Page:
Nothing vain about wind power
According to the DUP's Sammy Wilson, my commitment to tackling climate change is a "vanity project". I'm so vain I probably think global warming is about me.
Perhaps he's worried that the success of getting my Children's Bill through the Assembly has confirmed my naive belief that one person can make a difference. Today, children in Northern Ireland. Tomorrow, the world.
I doubt that my former economics teacher will ever change his mind on the need for renewable energy, but facts speak for themselves. Although Sammy never was one for relying on evidence when strong belief would do as well.
The argument goes that it is subsidy to the renewable sector that has led to Northern Ireland having some of the highest costs in Europe for large energy users. The inconvenient truth is that many countries with cheaper costs have a higher proportion of renewable energy generation than here.
The other fact also forgotten by those who like to lambast renewables is that traditional forms of energy also require subsidy. The most recent gas plant at Ballylumford added 1% on to electricity bills in Northern Ireland. The gas pipeline to the west received a £32m direct Government subsidy.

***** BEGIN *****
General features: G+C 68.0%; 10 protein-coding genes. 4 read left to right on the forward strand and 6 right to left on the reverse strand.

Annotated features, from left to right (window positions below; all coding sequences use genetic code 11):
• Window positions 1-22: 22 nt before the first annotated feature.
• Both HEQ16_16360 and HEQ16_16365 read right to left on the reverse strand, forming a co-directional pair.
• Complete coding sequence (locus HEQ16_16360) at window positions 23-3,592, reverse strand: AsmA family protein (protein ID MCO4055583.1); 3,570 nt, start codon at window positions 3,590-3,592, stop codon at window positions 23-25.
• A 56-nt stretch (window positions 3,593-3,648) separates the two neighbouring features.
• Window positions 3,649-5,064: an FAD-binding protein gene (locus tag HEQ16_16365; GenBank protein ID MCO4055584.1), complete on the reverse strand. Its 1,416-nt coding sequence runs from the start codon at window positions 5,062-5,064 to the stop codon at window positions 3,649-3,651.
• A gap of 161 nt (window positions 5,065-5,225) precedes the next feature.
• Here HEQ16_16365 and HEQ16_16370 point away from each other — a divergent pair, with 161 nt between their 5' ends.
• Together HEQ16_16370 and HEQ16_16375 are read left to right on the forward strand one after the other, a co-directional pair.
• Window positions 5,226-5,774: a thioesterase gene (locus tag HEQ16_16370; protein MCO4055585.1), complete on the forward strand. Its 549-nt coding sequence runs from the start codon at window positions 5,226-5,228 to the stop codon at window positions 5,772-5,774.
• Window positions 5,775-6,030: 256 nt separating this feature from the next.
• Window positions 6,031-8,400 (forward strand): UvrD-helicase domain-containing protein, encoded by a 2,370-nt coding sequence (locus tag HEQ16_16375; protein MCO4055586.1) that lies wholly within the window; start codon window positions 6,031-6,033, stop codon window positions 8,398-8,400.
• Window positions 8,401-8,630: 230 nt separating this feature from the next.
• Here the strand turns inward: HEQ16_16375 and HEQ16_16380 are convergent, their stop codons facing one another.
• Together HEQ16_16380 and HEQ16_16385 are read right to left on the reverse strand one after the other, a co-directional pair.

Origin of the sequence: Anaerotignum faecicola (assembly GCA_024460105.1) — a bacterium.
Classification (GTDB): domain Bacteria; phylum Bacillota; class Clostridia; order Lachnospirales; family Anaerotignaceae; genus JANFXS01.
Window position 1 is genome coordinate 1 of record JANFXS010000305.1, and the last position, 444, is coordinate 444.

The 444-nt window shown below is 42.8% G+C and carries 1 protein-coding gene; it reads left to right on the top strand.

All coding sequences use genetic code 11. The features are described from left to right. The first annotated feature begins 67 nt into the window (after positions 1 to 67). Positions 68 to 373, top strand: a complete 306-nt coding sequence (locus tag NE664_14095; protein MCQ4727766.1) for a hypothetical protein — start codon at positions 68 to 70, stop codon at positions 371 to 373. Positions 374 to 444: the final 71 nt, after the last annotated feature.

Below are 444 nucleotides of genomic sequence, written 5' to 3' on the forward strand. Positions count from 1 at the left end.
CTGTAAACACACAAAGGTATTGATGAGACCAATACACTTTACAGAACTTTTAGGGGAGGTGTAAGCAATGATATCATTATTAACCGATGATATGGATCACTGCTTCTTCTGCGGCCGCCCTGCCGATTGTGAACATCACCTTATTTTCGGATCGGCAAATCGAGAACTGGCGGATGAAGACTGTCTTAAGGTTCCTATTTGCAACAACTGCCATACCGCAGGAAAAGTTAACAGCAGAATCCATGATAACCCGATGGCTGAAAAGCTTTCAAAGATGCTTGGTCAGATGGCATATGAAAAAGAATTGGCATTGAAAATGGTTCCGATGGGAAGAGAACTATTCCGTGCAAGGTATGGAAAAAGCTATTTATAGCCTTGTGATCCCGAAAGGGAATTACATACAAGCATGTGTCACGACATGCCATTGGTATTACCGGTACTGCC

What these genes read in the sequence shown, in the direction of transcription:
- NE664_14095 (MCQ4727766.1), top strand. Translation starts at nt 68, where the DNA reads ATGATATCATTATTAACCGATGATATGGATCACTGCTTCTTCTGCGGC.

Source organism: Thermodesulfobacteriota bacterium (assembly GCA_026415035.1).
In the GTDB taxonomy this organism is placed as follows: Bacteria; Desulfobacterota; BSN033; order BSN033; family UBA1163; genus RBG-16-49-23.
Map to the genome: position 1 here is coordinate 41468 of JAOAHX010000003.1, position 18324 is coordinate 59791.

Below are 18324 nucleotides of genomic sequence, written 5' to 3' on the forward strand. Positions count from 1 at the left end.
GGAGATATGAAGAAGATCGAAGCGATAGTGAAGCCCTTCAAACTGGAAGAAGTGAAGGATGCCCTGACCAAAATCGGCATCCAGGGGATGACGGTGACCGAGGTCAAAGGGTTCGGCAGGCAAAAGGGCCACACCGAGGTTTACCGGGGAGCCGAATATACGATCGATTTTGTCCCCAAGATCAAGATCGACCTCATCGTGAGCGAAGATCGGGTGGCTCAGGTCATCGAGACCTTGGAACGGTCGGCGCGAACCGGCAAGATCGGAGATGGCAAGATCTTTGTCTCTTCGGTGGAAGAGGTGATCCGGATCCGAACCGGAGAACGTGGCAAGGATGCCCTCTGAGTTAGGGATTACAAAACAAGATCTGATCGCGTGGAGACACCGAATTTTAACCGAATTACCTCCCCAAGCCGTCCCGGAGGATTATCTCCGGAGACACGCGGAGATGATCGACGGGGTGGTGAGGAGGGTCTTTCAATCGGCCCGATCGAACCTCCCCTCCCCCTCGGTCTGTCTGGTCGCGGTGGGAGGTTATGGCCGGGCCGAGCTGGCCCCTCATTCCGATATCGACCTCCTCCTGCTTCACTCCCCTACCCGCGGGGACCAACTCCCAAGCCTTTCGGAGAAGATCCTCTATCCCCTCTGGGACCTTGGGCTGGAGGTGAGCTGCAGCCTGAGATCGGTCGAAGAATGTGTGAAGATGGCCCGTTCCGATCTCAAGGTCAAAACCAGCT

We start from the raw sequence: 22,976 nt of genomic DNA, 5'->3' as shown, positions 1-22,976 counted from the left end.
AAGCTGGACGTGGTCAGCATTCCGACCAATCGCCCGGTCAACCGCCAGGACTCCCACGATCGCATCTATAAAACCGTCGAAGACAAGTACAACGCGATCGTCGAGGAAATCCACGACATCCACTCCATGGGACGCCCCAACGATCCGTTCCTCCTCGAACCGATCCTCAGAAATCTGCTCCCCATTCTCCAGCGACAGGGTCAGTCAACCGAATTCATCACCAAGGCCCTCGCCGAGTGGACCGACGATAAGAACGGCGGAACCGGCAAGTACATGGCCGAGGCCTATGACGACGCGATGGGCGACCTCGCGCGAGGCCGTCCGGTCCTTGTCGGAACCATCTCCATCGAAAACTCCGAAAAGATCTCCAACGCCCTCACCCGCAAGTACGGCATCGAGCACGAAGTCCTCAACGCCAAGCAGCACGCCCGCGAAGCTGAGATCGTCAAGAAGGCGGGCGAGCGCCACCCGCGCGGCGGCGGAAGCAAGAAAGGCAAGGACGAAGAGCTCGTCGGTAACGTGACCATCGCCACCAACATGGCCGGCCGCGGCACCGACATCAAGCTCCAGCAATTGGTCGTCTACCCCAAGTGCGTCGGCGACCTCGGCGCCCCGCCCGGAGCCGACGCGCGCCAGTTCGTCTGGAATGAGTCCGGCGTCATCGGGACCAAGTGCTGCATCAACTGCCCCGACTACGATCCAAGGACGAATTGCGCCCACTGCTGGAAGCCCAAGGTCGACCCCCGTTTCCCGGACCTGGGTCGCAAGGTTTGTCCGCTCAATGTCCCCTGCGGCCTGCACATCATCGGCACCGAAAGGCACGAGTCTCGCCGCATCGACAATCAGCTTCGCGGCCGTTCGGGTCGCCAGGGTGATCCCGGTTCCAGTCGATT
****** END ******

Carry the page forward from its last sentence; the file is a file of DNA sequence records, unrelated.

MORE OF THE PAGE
Nuclear is even more expensive. The Hinkley Point nuclear reactor, funded by Chinese investment, is estimated to cost $24bn. Subsidies for nuclear energy will be in place for 30 years and the Government's nuclear energy programme will add £33 per year to household bills.
Around 20% of our electricity is generated by wind. Falling costs mean that new wind farms are now producing electricity £20 cheaper per megawatt hour than a coal or gas-fired plant.
Enterprise Minister Jonathan Bell has proposed to end the subsidy for wind a year earlier than planned with no alternative in place.
This is incredibly short-sighted given that the industry has said it would be ready to go subsidy-free by around 2021. Something the gas and nuclear industries have been unable to achieve.
In a supposed cost saving exercise we put at risk 10,000 jobs in Northern Ireland and the future of the indigenous wind industry. I may be vain, but that just seems like folly.
- Steven Agnew is leader of the Green Party in NI